Six killed in Gaza as Israeli-Palestinian violence widens
The Israeli soldiers shot across the border into Gaza after the Palestinians came too close to the frontier
Israeli troops shot dead six Palestinians in protests in Gaza on Friday and a knife-wielding Jewish man wounded four Arabs in southern Israel in a wave of violence that has fueled talk of a new uprising against Israeli occupation.
The Israeli soldiers shot across the border into Gaza after the Palestinians came too close to the frontier, throwing stones and rolling burning tyres, an Israeli army spokeswoman said. Gaza medics said five people were killed and 30 wounded.
The protests were in solidarity with Palestinians protesting in Jerusalem and the Israeli-occupied West Bank, where tensions have surged in 10 days of violence in which four Israelis and at least eight Palestinians have been killed.
Palestinians have been angered by events at the al-Aqsa mosque compound in Jerusalem’s Old City and fear Israel wants to change the status quo at the holy site, revered by Muslims as the Noble Sanctuary and by Jews as the Temple Mount.
Israeli Prime Minister Benjamin Netanyahu has denied wanting to change conditions under which Jews are allowed to visit the site but non-Muslim prayer is banned, but his assurances have done little to quell alarm among Muslims across the region.
The violence is not of the intensity of two Palestinian uprisings in the late 1980s and early 2000s but the attacks have prompted talk of a third “intifada.”
Both Netanyahu and Palestinian President Mahmoud Abbas have called for calm and Palestinian police continue to coordinate with Israeli security forces to try to restore order, but there are few signs of the tension and violence dying down.
In Gaza, Hamas leader Ismail Haniyeh praised Palestinians who have carried out knife attacks as “heroes” and said a new intifada focused on Jerusalem was underway.
“This is Friday, this is the day of rage... It is a day that will represent the start of a new intifada in all of the land of Palestine,” he told followers after prayers.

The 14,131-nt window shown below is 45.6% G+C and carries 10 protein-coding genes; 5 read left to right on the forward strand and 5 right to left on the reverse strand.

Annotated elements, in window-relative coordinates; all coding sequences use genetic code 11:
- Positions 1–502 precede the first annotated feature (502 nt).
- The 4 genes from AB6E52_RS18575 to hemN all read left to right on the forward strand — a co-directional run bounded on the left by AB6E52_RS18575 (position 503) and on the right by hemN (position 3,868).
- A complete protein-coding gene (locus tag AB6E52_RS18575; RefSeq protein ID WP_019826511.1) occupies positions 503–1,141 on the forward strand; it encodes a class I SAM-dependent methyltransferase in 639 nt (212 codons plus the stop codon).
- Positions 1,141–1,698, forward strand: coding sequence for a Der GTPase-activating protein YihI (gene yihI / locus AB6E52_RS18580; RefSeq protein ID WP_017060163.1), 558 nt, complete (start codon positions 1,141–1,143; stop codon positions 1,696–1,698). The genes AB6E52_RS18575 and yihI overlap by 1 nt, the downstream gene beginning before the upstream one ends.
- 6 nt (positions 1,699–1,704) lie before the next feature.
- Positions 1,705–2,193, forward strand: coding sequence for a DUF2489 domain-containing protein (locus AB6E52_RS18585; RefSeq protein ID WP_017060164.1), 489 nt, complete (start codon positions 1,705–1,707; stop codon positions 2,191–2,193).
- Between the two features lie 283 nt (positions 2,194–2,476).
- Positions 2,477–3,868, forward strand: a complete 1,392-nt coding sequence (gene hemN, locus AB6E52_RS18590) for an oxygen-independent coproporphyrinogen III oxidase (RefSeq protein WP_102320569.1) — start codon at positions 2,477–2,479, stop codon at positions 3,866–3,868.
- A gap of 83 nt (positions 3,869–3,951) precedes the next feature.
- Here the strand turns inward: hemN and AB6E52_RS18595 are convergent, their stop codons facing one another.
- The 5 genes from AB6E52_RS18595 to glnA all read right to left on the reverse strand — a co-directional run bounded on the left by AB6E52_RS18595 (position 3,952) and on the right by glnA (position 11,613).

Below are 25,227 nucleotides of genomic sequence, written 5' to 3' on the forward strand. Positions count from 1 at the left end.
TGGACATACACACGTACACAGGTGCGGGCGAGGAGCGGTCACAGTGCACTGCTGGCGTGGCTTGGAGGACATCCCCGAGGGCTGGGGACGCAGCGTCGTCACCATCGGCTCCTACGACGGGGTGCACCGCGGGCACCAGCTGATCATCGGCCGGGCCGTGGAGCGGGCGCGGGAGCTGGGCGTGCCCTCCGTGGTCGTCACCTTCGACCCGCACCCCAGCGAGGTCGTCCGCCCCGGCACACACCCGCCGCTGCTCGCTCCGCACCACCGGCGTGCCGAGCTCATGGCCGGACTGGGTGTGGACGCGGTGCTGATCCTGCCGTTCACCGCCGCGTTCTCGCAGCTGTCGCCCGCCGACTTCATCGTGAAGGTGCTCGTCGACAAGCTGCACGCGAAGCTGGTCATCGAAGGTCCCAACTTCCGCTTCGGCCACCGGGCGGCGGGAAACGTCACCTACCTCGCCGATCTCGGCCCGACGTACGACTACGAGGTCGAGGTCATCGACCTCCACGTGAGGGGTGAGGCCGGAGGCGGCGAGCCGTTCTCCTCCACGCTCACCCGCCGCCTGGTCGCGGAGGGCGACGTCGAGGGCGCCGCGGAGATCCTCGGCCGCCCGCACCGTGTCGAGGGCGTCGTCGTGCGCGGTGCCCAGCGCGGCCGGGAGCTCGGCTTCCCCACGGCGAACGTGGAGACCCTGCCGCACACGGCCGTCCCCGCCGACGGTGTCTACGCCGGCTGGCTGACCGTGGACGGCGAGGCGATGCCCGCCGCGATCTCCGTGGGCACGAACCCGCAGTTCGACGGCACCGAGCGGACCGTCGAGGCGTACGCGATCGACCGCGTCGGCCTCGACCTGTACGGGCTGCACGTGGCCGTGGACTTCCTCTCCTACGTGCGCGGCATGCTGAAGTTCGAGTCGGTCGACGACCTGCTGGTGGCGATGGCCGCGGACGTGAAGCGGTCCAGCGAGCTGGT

“We give our souls and blood for Jerusalem, Jerusalem and al-Aqsa is part of the religion.”
Earlier on Friday, a Jewish assailant stabbed four Arab men in the southern Israeli city of Dimona, an attack denounced by Netanyahu and described by one of his ministers as “terrorism”.
In the northern city of Afula, an Israeli-Arab woman was shot several times and wounded by Israeli police as she held up a knife. Police said she had tried to stab a bus station guard, although video footage of the incident did not show that.
In the Old City of Jerusalem, a Palestinian stabbed and wounded a 14-year-old Jewish boy, and near a Jewish settlement in the West Bank city of Hebron, a Palestinian stabbed an Israeli policeman before being shot dead.
There was also violence in the West Bank city of Ramallah, with video footage showing an Israeli army jeep running over a stone-throwing Palestinian, who was wounded.
The violence is on a smaller scale than in the two intifadas but mistrust between Israel and the Palestinians is deep after their last negotiations ended in April 2014 without progress.
A new intifada would further complicate efforts by world leaders to resolve conflicts in Syria, Iraq and Yemen, and there is little appetite to re-engage in peace efforts between Israel and the Palestinians after many failures in the past.
The chances of peace talks resuming before U.S. President Barack Obama’s term ends appear slim.
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